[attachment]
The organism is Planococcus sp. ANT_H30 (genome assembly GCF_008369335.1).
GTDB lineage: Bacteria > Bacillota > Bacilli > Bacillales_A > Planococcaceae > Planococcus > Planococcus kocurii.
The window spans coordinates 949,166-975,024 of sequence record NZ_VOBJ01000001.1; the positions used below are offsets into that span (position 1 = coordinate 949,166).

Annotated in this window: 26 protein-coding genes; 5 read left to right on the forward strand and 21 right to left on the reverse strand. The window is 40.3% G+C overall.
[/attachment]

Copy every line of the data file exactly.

The organism is Planococcus sp. ANT_H30 (genome assembly GCF_008369335.1).
GTDB lineage: Bacteria > Bacillota > Bacilli > Bacillales_A > Planococcaceae > Planococcus > Planococcus kocurii.
The window spans coordinates 949,166-975,024 of sequence record NZ_VOBJ01000001.1; the positions used below are offsets into that span (position 1 = coordinate 949,166).

Annotated in this window: 26 protein-coding genes; 5 read left to right on the forward strand and 21 right to left on the reverse strand. The window is 40.3% G+C overall.